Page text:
Get It in Writing:
The IT Professional's Guide to Essential Contracts

Chapter 2: Contracts that Define Employment Relationships
Part 1: Examples of Employment Contracts
E: Non-Compete Agreement

This agreement can either be a standalone contract or a provision added to an employee contract. Non-compete contracts exist between you and your employee, and they require that your employee not use what they learned while working for you against you. Non-compete agreements usually stipulate that an employee won't work for competitors, steal your current clients, or compete with you for some period of time once they leave your company.

Non-compete contracts can be difficult to enforce if they're unreasonable. Here are some key considerations to keep in mind:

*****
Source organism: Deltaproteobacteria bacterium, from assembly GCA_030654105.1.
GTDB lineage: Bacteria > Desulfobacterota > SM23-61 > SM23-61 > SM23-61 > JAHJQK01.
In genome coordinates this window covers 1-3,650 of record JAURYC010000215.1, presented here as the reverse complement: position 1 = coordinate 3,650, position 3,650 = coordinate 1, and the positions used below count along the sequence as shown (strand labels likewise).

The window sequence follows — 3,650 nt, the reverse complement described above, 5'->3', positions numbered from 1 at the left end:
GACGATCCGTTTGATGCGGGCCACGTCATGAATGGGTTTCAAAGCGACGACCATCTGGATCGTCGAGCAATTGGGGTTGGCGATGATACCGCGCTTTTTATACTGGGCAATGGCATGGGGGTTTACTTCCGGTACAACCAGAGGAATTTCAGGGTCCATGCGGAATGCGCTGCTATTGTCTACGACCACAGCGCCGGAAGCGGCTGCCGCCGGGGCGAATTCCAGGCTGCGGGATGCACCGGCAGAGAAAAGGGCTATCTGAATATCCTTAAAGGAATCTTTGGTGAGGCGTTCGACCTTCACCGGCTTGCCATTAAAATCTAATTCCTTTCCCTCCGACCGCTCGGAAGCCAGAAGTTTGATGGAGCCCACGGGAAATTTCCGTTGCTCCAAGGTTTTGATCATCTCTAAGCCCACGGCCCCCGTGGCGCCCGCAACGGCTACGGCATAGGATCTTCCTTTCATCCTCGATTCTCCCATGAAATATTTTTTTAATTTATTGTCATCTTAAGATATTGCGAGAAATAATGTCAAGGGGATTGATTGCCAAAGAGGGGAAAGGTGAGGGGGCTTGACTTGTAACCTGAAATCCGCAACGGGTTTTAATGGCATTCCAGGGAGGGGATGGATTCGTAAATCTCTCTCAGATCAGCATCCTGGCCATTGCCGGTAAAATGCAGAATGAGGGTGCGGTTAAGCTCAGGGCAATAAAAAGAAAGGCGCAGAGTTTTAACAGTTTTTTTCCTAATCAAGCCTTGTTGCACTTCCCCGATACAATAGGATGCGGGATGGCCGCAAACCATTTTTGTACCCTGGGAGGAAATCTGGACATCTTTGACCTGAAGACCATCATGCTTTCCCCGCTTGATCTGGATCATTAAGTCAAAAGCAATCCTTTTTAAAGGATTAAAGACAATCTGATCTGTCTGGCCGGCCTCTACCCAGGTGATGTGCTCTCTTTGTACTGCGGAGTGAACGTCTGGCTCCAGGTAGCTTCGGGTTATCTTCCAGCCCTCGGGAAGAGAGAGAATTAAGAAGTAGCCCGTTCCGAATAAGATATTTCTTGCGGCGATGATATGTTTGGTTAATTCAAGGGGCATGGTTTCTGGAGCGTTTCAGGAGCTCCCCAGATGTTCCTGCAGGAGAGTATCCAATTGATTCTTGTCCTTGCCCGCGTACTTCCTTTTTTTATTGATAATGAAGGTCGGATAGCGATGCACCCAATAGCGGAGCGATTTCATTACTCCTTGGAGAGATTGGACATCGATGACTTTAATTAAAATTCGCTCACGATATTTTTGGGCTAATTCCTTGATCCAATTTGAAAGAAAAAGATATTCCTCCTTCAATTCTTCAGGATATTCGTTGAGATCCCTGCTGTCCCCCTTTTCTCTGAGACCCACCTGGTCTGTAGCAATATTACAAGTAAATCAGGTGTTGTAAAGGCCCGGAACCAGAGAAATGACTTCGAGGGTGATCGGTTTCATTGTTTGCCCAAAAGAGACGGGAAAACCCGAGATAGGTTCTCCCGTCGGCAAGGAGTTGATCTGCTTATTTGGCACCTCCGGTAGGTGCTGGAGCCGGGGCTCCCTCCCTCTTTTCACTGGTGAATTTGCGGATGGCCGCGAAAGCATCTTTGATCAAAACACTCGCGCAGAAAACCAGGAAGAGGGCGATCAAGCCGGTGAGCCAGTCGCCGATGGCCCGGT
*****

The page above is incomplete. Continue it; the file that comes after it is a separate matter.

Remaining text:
1. Time Frame. Period of time the agreement can be enforced for after the employee leaves. A year is usually considered reasonable.
  2. Geographic Area. If your agreement covers too wide an area (e.g., the whole country), it can very easily be challenged if the employee takes their case to court.
  3. Types of Business Engagement. The viability of your contract depends on whether or not its provisions still allow an employee to earn a living with limited adverse effects on your business. If you prohibit a former employee from engaging in too many types of business, a court will likely deem the agreement unenforceable.

Check out SME Toolkit's sample non-compete agreement to see an example.


Next: Part 1F: Examples of Employment Contracts: Work for Hire Agreement

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